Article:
NCPA - National Center for Policy Analysis


January 25, 2007

Just because spending on health care is going up at a fast pace in the United States isn't necessarily a sign that something is wrong.  More likely it is a sign that we are a wealthy nation that, by and large, has taken care of the essentials of life.  As a result, we can afford to spend a bigger chunk of each extra dollar we make on former luxuries, like better vacations, a new laptop and gold-plated health care, says Investor's Business Daily (IBD).

  • According to the Organization for Economic Co-operation and Development (OECD), the top spenders on health care on a per capita basis are the United States, Luxembourg, Switzerland and Norway.
  • The top countries in terms of per capita income are Luxembourg, the United States, Norway and Switzerland.

Clearly there's a relationship between economic health and spending on health care.  And to the extent that the United States spends too much on health care, the government isn't the answer.  It's the problem, says IBD.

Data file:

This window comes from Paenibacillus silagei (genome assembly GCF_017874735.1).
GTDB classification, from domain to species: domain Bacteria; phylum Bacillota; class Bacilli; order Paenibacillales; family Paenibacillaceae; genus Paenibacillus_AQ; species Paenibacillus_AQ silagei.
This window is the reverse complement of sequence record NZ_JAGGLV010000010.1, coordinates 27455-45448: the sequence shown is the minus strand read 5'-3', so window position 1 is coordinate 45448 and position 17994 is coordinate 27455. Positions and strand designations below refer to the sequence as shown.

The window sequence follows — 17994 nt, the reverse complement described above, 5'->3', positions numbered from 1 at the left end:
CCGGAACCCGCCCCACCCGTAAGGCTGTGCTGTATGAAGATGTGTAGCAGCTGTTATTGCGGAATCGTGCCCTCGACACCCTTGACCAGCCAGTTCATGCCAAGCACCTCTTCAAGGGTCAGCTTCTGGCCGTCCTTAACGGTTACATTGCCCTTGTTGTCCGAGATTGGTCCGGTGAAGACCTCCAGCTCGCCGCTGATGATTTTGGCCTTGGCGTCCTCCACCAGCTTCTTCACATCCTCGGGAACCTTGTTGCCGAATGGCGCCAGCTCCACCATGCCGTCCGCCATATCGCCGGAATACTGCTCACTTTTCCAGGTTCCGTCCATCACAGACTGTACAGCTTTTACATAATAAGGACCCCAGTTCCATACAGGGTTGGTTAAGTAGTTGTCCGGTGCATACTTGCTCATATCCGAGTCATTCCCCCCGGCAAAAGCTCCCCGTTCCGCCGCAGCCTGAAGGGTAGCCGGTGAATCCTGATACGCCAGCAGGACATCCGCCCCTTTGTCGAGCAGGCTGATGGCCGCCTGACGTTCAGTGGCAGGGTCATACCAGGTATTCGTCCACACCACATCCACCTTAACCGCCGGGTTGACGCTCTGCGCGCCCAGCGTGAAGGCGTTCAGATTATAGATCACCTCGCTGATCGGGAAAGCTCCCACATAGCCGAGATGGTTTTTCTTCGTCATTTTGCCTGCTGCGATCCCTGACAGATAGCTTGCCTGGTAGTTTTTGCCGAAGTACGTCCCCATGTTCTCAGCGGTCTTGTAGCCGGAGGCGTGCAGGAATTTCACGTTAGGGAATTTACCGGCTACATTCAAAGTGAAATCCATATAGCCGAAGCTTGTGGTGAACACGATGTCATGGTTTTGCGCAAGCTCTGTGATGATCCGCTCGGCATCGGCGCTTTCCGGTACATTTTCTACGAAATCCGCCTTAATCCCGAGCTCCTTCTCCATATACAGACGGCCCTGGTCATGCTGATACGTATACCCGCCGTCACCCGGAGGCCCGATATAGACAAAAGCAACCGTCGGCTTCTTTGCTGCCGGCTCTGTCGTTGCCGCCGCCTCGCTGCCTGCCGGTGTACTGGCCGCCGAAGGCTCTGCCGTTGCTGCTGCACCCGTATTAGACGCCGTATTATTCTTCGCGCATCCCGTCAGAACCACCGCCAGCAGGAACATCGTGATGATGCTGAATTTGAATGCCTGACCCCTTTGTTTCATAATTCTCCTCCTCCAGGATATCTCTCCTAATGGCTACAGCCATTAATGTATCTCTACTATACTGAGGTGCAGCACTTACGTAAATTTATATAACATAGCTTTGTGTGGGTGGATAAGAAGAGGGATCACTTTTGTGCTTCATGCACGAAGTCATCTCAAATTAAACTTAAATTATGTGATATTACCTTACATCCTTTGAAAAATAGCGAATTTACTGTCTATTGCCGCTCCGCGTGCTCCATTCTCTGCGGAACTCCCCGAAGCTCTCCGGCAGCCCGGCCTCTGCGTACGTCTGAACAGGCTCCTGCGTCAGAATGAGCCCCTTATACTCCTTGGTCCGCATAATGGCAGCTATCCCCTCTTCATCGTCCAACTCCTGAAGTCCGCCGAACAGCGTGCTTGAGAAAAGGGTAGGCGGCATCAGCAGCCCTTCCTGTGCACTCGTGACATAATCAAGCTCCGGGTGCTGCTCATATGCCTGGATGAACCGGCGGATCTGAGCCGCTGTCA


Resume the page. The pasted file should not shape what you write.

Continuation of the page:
At every level, government has for decades imposed incentives, rules and regulations, mandates, and subsidies that have pushed up the cost of care.  Government tax and spending policy alone has fueled health care spending by encouraging the rise of "third party" payments in health care:

  • California alone has 48 mandates on state insurance companies, requiring coverage for such things as speech therapists, chiropractors, acupuncturists, contraceptives and infertility treatments, according to the Council for Affordable Health Insurance (CAHI); Massachusetts has 40.
  • Insurance costs are far higher in those states than in states with fewer mandates; the CAHI study found that these coverage mandates boosted the cost of insurance by as much as 20 percent to 50 percent.

Source: Editorial, "Health Care Gluttons?" Investor's Business Daily, January 24, 2007.

For CAHI study:


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